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Dwight Macdonald

Sparks in the News

The Stalinists Discover Who Roosevelt Is

(21 January 1940)

From Socialist Appeal, Vol. IV No. 3, 21 January 1940, p. 4.
Transcribed & marked up by Einde O’ Callaghan for the Encyclopaedia of Trotskyism On-Line (ETOL).

Jekyll into Hyde

In the past year, President Roosevelt has openly put himself at the head of the reactionary crusade to cut down relief and reintroduce Hoover starvation for the unemployed. (Hoover gave them breadlines and played with the idea of processing and sterilizing garbage for use by the nation’s jobless. Roosevelt gives them surplus commodities – and they have to dig out their own garbage, unprocessed and unsterilized.)

This has provoked a great wailing and gnashing of teeth among Roosevelt’s friends or ex-friends in the labor movement. Since his budget message, advocating drastic WPA cuts, there has begun in some quarters a campaign to put across the fairy tale that Roosevelt has only now “yielded” to reactionary pressure on relief, that up to 1939, he was the peerless champion of the unemployed. This line is now being peddled in the Daily Worker and the CIO News. It is an attempt to get out from under. These papers now claim the Roosevelt they so loyally supported for so long was a different fellow entirely from the Roosevelt of today. The good Dr. Jekyll has suddenly changed into the wicked Mr. Hyde.

Nothing Left but the Smile

Today’s paper brings a report of the convention of the New York state Workers Alliance. The Alliance has now become very critical of Roosevelt, for reasons which have nothing to do with the interests of the unemployed but a great deal to do with the interests of Stalin – and Hitler. “There has been a drastic change in the policies of President Roosevelt in the past year,” reported the Alliance bureaucrats, and they led the convention in singing a song which began:

There was a man named Roosevelt
Began to do what the people felt;
The New Deal came and stayed a while,
But all that’s left is Roosevelt’s smile.

Especially disillusioned by Roosevelt’s recent actions was Herbert Benjamin, the Stalinist secretary of the Alliance. “WPA is not what she used to be,” he said sadly. As for Roosevelt – “His beautiful phrases of yesterday ring hollow today.”

A Glance at the Record

Let’s look at the record as to Roosevelt and relief. When did he begin his campaign against the unemployed ? I told the story in great detail in the September 1939 issue of the New International, but a few of the basic facts may well be repeated here.

  1. The only time in the entire history of the Roosevelt Administration that its relief program came anywhere near providing for all the unemployed was during the four months of November through February, 1933–1934, when the Civil Works Administration works program gave jobs to some 4,000,000 of the 8,000,000 then unemployed, while Federal grants-in-aid to the states took care of most of the rest. (MOST, by no means all.)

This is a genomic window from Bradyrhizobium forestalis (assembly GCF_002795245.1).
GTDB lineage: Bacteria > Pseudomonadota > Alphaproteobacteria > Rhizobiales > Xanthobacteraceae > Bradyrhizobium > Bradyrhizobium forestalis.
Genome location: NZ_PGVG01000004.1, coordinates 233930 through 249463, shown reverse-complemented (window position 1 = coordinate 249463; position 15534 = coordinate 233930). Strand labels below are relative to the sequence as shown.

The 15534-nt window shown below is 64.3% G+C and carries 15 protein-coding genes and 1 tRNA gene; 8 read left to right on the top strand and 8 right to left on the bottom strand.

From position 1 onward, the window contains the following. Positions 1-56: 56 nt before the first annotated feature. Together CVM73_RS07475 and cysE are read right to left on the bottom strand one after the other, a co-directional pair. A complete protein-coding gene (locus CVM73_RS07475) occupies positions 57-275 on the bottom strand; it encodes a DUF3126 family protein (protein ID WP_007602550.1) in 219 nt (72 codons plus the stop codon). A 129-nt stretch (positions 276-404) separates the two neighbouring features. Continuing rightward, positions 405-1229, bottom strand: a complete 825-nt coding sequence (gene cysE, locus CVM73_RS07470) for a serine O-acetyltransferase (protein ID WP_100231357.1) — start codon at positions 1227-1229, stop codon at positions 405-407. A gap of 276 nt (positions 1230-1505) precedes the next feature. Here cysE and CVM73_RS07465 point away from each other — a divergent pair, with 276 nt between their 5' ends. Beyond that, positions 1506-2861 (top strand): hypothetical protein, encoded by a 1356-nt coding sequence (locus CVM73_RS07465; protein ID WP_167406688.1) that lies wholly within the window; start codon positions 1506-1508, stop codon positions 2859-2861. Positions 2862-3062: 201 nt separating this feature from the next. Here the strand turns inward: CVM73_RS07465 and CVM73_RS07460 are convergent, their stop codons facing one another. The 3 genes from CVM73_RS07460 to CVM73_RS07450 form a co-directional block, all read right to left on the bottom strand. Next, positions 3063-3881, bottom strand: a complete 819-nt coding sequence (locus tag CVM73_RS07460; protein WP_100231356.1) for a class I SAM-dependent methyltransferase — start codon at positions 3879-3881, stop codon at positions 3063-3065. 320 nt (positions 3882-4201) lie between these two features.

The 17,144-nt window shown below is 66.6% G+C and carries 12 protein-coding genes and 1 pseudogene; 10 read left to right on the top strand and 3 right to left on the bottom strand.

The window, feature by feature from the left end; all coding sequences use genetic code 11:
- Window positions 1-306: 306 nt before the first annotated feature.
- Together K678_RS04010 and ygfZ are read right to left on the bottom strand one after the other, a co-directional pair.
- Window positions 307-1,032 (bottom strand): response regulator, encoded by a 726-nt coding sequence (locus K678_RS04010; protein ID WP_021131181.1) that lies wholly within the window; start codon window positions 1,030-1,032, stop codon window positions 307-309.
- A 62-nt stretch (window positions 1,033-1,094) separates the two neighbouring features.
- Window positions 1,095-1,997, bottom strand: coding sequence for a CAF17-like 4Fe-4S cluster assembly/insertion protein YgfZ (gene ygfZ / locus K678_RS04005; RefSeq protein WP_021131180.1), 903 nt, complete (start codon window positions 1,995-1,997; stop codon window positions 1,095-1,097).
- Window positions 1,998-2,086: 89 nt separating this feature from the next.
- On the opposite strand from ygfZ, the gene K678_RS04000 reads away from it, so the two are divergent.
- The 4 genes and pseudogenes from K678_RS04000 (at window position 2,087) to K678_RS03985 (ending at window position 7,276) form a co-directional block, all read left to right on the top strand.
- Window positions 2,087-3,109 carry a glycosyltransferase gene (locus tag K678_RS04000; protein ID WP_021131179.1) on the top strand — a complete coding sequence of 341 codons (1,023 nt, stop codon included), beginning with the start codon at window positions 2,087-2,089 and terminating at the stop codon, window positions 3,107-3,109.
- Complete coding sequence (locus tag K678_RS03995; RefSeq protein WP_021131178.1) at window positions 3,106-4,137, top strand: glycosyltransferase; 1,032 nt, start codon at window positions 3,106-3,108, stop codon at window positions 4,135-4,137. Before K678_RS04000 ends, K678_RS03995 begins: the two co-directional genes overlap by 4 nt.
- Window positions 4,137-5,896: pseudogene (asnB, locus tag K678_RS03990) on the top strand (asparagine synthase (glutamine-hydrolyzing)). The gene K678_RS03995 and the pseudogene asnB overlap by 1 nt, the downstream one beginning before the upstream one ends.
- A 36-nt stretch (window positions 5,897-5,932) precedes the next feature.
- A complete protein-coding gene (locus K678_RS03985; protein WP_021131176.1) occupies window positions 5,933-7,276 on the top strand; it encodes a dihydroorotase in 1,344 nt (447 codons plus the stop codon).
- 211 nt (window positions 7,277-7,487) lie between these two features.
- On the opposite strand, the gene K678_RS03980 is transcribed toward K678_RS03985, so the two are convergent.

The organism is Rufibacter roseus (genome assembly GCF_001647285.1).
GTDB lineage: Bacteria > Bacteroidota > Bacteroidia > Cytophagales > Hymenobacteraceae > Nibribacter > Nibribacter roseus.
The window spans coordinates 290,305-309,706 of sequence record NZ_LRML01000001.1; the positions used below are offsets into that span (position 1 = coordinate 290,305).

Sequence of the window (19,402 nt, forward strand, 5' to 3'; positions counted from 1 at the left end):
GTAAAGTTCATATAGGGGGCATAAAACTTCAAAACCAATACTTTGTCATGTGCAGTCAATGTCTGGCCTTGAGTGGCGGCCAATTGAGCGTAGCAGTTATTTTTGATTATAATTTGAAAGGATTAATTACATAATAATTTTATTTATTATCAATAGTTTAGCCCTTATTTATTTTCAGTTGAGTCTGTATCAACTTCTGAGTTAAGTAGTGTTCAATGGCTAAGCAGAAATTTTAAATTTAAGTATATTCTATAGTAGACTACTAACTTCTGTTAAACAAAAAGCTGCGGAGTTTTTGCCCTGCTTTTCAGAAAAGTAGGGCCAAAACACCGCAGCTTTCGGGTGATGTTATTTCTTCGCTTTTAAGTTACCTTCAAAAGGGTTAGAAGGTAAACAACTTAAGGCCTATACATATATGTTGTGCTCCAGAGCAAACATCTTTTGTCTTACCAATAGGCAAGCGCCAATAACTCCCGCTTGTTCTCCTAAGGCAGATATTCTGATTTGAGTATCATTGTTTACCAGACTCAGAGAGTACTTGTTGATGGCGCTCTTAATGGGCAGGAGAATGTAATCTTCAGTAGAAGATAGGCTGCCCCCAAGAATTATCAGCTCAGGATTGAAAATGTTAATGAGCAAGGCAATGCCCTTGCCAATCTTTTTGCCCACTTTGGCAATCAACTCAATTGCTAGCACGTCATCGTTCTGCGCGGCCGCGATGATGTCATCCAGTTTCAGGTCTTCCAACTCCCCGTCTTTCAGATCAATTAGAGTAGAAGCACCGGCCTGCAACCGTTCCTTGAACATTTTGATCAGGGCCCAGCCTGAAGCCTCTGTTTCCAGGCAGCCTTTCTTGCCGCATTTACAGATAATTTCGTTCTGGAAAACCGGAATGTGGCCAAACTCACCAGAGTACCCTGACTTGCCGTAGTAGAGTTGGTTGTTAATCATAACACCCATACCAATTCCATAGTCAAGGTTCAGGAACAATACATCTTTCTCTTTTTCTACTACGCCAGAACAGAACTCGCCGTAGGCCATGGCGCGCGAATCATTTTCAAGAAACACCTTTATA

2. Roosevelt has been for years trying to cut Federal relief expenditures. Opening shot in the campaign was fired not in his budget message of a few weeks ago, but in the one he sent to Congress on January 4, 1935. This proposed that Federal relief aid to the states be discontinued and that the Government limit itself to WPA work relief. This new program was laid down at a joint meeting of the National Industrial Conference Board and the National Association of Manufacturers. The keynote of this 1935 relief message was the flat statement by Roosevelt: ‘‘The Federal Government must and shall quit this business of relief.”
  3. In theory, WPA was to provide jobs for all able-bodied unemployed. In practice, it has never provided more than 3,500,000 jobs, while the total number of such unemployed has varied between 8,000,000 and 12,000,000. At no time has WPA provided jobs for more than a third of the ABLE-BODIED, EMPLOYABLE unemployed. This means that the great majority of the employables and ALL the unemployables have been left to the mercies of the states and localities – where relief standards are only from half to a TENTH of even the very low WPA wage rates. The recent breakdown of relief in Cleveland was as much due to Roosevelt’s policies as to the brutal inhumanity of the Republican Governor of Ohio.
  4. There has been a lot of pious moaning about Roosevelt’s insistence on cutting the union wage scale out of WPA last summer, and his vicious smashing of the strike that resulted. Actually, it was merely a repeat performance. The first event in the history of WPA, in the summer of 1935, was a now forgotten strike against Roosevelt’s insistence on eliminating union wage rates from the newborn WPA. At that time, too, he issued “You can’t strike against the government!” statements, and did his best to cut strikers off all relief rolls, Federal or local. He lost out that time because the union movement was too strong for him. But he waited his chance and last summer, when labor was already in retreat, he struck his blow again – this time successfully.
  5. Finally, it is interesting to note that as early as October 23, 1935, Roosevelt was “disappointing” his left-wing admirers. The Nation of that date lamented: “The fine social consciousness which characterized the early days of the New Deal appears to have faded.” Alas!

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